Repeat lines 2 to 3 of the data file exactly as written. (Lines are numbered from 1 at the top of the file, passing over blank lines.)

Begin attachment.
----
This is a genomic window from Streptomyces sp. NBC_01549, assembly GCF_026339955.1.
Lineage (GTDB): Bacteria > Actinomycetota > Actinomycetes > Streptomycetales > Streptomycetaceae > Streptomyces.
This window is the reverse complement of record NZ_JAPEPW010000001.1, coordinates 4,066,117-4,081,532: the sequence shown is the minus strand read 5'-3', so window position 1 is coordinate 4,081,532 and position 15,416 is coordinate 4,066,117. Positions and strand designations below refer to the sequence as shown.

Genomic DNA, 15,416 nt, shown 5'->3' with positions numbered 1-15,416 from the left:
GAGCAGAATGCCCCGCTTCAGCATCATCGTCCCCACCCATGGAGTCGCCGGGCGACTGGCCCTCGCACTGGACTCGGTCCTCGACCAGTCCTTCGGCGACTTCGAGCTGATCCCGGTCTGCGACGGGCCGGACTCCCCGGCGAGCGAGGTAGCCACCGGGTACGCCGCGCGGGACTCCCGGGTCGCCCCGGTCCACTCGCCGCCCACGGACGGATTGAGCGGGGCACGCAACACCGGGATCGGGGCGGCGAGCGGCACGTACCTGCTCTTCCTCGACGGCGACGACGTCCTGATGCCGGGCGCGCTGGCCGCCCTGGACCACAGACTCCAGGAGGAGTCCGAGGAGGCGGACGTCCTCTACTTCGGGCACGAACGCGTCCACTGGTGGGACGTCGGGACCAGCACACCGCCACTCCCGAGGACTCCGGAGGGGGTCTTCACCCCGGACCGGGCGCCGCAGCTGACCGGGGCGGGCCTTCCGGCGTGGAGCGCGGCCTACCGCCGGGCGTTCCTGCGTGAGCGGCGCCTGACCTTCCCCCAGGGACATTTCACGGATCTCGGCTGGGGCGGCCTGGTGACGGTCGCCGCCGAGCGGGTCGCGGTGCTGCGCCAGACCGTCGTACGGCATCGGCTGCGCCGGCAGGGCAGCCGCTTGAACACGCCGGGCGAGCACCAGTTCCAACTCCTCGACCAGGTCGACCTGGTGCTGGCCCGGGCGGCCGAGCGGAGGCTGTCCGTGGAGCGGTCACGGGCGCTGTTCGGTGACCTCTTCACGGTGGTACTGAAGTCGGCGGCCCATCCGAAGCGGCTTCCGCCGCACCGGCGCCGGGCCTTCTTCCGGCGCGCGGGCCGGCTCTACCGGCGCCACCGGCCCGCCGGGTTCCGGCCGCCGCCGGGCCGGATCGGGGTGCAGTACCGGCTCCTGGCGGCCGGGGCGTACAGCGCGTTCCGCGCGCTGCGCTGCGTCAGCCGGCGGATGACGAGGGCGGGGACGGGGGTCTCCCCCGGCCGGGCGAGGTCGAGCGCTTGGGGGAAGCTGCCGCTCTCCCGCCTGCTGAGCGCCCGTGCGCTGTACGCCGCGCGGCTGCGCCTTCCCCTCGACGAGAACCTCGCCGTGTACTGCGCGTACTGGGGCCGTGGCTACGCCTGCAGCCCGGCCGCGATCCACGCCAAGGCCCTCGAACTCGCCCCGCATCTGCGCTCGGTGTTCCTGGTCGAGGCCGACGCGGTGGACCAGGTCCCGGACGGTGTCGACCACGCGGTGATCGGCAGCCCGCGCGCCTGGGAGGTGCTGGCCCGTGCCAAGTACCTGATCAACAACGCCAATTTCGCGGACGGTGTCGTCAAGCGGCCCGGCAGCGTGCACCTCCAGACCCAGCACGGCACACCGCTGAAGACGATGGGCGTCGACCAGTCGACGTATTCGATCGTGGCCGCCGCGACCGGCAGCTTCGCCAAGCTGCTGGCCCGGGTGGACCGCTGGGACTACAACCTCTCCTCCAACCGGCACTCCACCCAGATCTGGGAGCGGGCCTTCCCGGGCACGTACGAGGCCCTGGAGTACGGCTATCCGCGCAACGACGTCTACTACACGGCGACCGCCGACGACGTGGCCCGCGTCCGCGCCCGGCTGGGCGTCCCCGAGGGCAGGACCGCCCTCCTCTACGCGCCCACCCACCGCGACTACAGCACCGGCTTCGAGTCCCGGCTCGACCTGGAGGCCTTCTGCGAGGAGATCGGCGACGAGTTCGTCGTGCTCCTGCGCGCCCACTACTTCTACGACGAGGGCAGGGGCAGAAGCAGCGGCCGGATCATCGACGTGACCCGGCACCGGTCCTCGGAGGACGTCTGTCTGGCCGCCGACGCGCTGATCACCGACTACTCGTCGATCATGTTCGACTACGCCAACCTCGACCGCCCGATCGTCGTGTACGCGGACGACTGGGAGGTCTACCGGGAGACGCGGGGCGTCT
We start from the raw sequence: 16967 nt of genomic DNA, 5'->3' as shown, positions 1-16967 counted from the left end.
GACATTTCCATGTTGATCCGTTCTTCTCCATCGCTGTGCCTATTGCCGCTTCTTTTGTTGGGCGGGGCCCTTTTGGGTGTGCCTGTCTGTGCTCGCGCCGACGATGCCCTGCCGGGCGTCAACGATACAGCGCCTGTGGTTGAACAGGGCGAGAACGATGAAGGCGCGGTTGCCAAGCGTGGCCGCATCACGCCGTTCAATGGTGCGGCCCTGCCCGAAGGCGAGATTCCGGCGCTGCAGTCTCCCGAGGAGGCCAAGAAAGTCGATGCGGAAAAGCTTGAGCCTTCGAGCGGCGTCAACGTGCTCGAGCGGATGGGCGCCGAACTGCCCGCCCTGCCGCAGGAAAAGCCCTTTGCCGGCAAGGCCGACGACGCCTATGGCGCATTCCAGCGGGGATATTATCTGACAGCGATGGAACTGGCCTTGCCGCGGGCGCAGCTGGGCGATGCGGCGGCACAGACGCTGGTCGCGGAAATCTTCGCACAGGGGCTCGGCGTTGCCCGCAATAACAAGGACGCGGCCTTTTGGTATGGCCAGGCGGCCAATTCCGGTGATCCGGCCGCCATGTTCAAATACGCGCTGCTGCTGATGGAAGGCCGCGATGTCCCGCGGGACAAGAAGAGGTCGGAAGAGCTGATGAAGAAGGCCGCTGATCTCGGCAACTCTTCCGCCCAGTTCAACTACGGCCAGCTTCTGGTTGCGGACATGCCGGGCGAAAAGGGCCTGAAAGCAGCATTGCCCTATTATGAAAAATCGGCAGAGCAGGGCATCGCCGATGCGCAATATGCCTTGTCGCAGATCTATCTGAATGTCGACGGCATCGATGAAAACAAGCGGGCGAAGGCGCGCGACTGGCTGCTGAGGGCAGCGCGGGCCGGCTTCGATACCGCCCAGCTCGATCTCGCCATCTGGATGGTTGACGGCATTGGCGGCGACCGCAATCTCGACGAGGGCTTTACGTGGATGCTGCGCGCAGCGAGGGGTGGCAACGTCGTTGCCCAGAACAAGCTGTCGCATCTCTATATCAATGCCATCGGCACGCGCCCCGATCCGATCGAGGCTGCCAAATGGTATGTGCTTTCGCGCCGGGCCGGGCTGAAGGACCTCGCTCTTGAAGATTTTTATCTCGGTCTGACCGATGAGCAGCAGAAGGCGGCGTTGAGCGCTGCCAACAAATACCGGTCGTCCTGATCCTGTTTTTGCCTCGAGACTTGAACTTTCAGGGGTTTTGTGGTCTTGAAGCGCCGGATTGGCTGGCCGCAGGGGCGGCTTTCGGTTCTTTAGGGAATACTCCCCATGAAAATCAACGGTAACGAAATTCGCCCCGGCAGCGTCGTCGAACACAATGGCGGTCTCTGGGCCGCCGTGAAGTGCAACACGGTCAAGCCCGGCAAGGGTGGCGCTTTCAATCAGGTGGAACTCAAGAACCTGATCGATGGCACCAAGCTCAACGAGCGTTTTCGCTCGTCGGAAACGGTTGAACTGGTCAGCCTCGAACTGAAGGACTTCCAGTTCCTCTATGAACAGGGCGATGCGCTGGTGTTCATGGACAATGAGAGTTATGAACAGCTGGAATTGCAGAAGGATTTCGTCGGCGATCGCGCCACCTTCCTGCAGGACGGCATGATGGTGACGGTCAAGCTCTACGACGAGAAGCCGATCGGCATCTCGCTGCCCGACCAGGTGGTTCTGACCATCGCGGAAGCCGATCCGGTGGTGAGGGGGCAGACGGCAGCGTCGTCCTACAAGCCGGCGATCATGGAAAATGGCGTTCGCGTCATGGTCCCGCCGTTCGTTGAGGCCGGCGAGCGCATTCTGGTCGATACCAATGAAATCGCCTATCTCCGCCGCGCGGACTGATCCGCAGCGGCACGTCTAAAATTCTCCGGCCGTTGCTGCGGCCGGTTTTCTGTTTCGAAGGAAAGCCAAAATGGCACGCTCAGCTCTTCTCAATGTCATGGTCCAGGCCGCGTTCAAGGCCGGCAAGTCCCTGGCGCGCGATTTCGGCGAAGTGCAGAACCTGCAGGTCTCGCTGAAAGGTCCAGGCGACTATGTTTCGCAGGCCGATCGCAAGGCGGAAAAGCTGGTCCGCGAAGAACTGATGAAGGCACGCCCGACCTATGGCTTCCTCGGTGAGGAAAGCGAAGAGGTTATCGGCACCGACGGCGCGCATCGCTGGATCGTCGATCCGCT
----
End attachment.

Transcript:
Lineage (GTDB): Bacteria > Actinomycetota > Actinomycetes > Streptomycetales > Streptomycetaceae > Streptomyces.
This window is the reverse complement of record NZ_JAPEPW010000001.1, coordinates 4,066,117-4,081,532: the sequence shown is the minus strand read 5'-3', so window position 1 is coordinate 4,081,532 and position 15,416 is coordinate 4,066,117. Positions and strand designations below refer to the sequence as shown.